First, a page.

I hadn't read Jean Rhys in ages. Probably around a decade ago I read her bleak Paris novel, Good Morning Midnight (1939), which I quite liked despite its bleakness, and went on to her final novel, Wide Sargasso Sea (1966), her most famous work and, as many of you know, a sort of prequel to Charlotte Brontë's Jane Eyre, explaining how the madwoman in the attic came to go mad in the first place. I hate to keep using the word "bleak," but Rhys certainly had a difficult life and so her perspectives are unsurprisingly a bit on the dark side. And her writing is, nevertheless, lovely and, for me, worth all the bleakness she can throw at me.



Sleep It Off Lady was Rhys's third and final story collection, mostly written, it seems, after her she was "rediscovered" with Wide Sargasso Sea (she published virtually nothing from 1939 until 1966, and had fallen into poverty and obscurity to the extent that she twice had to be advertised for—by the same actress, no less—for rights to dramatise her work for the BBC—rather incredible for an author now considered among the most important women writers of the century!). Her second collection, Tigers Are Better-Looking (1968), contained mostly work done in the 1960s, though some may have been from her earlier, "lost" years. Which means that Sleep It Off Lady, published when Rhys was in her mid-80s and only three years before her death, contains most of her very late work indeed.

There are a few stories here that I found a bit light, not entirely memorable, but there are others that are absolutely unforgettable. In "Heat", a child is awakened to witness, out the window, the eruption of Mt. Pelée and the destruction of St. Pierre in Martinique. That story wonderfully highlights the difference in perspective between superstitious natives who assume the destruction was to punish its wickedness, and the English on the island for whom the wickedness involved (the theatre and the opera house, for example) were small potatoes.


Similarly powerful is "Pioneers, Oh, Pioneers", set in 1899, when a Mr. Ramage arrives in Dominica seeking peace and quiet, married a native girl, and over time goes (or is driven) mad by tropical life. But while Mr. Ramage goes mad by "going native," another British "pioneer", Mrs. Menzies, is seen pompously riding her horse through town, carrying ice for her tea and wearing the "thick, dark riding habit brought from England ten years before". Unlike Mr. Ramage, Mrs. Menzies rather madly refuses to compromise her standards at all.

And there's even something here for fans of girls' school stories, of all things, since "Overture and Beginners Please" is a surprisingly humorous story perhaps reflecting on Rhys's own school days and her progression from school to her unsuccessful career in the theatre.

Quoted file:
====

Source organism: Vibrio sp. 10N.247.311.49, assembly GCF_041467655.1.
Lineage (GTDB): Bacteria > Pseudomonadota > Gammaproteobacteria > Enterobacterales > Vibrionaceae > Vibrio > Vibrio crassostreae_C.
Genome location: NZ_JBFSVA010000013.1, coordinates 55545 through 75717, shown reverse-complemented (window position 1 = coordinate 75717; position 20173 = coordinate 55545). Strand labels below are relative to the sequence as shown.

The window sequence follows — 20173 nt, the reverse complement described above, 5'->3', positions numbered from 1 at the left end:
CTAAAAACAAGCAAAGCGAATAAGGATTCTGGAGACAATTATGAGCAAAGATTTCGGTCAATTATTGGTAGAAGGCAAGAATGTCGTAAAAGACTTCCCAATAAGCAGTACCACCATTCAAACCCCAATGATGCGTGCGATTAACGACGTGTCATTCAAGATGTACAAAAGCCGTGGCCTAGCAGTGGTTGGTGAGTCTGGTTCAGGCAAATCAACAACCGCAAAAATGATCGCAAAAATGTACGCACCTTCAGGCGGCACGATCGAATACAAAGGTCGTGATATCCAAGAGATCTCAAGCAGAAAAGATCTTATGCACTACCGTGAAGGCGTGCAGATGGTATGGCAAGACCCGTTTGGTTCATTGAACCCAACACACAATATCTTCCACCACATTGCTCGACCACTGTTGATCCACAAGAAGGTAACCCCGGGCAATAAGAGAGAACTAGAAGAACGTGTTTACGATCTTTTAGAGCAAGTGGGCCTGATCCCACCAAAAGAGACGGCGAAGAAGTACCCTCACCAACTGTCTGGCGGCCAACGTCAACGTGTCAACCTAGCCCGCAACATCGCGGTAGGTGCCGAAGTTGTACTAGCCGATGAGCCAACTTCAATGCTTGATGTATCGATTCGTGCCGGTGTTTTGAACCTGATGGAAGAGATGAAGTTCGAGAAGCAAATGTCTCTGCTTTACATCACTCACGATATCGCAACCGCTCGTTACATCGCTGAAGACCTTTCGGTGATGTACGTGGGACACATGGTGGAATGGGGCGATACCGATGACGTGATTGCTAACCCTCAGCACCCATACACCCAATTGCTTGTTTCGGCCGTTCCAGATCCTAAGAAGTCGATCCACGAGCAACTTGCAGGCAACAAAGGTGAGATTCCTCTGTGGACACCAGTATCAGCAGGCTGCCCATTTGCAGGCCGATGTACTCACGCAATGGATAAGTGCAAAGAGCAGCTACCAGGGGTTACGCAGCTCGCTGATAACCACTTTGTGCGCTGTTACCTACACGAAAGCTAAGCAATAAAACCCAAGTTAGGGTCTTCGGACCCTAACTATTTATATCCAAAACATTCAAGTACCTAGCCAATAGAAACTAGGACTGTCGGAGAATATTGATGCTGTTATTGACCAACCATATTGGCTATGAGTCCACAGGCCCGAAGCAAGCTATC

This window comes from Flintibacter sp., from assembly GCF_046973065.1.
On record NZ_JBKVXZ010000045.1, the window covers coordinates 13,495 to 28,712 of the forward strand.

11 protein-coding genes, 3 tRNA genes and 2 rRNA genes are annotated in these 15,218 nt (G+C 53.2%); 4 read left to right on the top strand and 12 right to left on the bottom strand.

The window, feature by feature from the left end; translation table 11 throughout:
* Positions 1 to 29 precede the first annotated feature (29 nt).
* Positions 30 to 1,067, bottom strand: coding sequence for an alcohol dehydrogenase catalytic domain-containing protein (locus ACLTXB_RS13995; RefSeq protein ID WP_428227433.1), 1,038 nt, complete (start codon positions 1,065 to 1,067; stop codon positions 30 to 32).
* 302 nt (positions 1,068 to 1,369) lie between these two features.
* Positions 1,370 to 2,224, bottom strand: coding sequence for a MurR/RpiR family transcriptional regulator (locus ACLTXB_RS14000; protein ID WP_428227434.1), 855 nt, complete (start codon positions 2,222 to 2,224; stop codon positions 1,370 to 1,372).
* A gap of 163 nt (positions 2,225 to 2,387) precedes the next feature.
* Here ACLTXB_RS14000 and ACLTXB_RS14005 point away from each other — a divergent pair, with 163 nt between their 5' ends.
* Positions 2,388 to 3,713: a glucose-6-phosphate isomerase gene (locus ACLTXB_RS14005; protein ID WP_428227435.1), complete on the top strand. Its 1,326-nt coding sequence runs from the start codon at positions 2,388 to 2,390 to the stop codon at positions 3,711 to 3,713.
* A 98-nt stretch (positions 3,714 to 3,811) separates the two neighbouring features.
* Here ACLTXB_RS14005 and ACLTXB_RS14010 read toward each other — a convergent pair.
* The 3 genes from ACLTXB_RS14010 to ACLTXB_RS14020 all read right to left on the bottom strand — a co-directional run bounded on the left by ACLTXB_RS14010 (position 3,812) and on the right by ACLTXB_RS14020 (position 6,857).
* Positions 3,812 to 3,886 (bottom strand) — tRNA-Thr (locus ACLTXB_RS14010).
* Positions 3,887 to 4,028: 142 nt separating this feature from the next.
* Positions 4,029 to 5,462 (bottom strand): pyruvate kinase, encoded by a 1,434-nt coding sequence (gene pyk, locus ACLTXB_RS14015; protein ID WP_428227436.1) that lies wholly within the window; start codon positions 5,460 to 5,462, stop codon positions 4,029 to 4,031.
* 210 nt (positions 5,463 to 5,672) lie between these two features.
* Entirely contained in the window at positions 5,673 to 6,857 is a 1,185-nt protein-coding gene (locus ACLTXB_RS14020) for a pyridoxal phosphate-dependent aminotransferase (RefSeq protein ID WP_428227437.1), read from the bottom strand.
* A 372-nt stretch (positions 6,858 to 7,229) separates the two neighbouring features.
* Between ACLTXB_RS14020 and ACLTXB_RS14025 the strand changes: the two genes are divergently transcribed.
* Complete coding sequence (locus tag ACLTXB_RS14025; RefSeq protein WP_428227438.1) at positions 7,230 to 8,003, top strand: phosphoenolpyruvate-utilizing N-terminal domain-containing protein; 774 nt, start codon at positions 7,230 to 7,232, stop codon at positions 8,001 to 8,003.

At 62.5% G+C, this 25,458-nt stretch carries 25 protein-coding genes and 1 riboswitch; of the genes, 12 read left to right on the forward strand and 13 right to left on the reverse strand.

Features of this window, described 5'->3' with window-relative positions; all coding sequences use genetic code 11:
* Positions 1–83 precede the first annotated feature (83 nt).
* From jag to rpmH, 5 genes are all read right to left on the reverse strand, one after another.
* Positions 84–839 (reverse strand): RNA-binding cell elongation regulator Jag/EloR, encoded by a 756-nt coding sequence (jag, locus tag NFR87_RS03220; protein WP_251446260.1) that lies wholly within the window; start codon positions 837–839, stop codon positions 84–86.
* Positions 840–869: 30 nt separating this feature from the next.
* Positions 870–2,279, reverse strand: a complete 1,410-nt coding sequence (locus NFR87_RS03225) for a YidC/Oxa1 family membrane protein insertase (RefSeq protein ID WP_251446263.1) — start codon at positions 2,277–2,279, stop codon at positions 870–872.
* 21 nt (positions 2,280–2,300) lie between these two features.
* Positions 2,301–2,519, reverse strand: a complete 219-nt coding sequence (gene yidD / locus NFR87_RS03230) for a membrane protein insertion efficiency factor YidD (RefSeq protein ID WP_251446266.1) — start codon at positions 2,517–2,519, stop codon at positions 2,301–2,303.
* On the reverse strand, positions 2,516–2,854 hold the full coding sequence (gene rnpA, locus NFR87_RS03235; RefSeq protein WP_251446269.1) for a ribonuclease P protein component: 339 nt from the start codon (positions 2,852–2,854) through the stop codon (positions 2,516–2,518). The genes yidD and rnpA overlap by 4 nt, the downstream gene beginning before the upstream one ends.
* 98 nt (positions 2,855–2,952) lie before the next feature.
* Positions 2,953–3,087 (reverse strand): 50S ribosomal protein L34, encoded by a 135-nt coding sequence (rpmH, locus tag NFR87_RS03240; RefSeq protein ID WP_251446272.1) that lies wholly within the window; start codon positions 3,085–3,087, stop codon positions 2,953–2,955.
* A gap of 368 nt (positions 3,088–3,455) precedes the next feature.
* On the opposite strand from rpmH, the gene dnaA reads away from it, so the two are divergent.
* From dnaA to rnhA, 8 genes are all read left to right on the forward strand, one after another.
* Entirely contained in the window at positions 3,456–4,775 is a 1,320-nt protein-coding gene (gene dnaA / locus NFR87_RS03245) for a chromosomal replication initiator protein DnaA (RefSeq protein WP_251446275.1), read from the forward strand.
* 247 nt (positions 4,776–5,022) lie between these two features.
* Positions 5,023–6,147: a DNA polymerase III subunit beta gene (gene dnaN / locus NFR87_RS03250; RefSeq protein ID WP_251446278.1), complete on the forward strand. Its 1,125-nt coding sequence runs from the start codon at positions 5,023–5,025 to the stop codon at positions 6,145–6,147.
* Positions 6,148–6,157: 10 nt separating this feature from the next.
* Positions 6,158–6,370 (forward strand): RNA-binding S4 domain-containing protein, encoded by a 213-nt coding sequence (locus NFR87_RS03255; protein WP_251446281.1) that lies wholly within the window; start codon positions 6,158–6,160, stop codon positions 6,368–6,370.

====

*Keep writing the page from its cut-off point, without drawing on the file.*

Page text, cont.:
Three of the stories in particular—"Rapunzel, Rapunzel", "Who Knows What's Up in the Attic", and the title story—deal explicitly with getting old. They're all quite bleak (there's that word again), certainly not for the easily distressed reader, or the reader looking for a bit of good cheer! On the other hand, they are also powerful and dreadfully real in their perspective on the fears, comforts, and vulnerabilities of aging. One of the things one can love about Jean Rhys, if one is not too easily distressed, is her absolutely unflinching honesty and lack of sentimentality about the harsher realities of life.

These stories reminded me how much I love Rhys's voice—so much so that I've now picked up her other short stories, so I can keep it in my head for a while longer.

Tuesday, July 4, 2017

Newbies (4 of 4)


The final batch of new additions to my main British Women Writers list is not filled with exciting discoveries, but there are a few interesting tidbits. Among them, it contains one of my favorite discoveries of the past year (I can't believe it's taken me so long to get her added to the list), and two more authors I came across as a result of my thrift store shopping in the U.K. last year. (I know, I know, this is the last time I'll mention it, I promise—at least for awhile.)


If you're a regular reader of this blog, you've already heard a lot about MONICA TINDALL, whose fascinating only novel, The Late Mrs Prioleau (1946), was reprinted by Dean Street Press as a Furrowed Middlebrow book a couple of months ago. 


I even ranked it #1 on my 2016 Furrowed Middlebrow Dozen last December. Tindall was the sister-in-law of Ursula Orange, three of whose novels were also reprinted by Dean Street, and she was the aunt of acclaimed author Gillian Tindall, who wrote the informative introduction to Dean Street's edition of The Late Mrs Prioleau. It's an underrated gem.


Of the two authors unearthed in Oxfam shops last year, I actually acquired a book by DOROTHY VERNON WHITE. I have Frank Burnet (1909) patiently waiting on the top shelf of my TBR bookcase, but I seem to keep checking other books out from the library, so I still haven't managed to read it. However, White is an intriguing figure. She published two other novels—Miss Mona (1907) and Isabel (1911)—so she just squeaks into my list's time frame. Her Times obit describes Frank Burnet as "a moral fable about weakness and strength of character, written with great intelligence and gusto." At age 30, she married William Hale White (who wrote fiction as "Mark Rutherford"), 45 years her senior. He died only two years later, after which she stopped publishing fiction. However, her Times obit also singles out The Groombridge Diary (1924), an account of their life together, as a particularly interesting work. For many years, too, White took Bible classes for impoverished youths, and she wrote about those experiences in Twelve Years with My Boys (1912).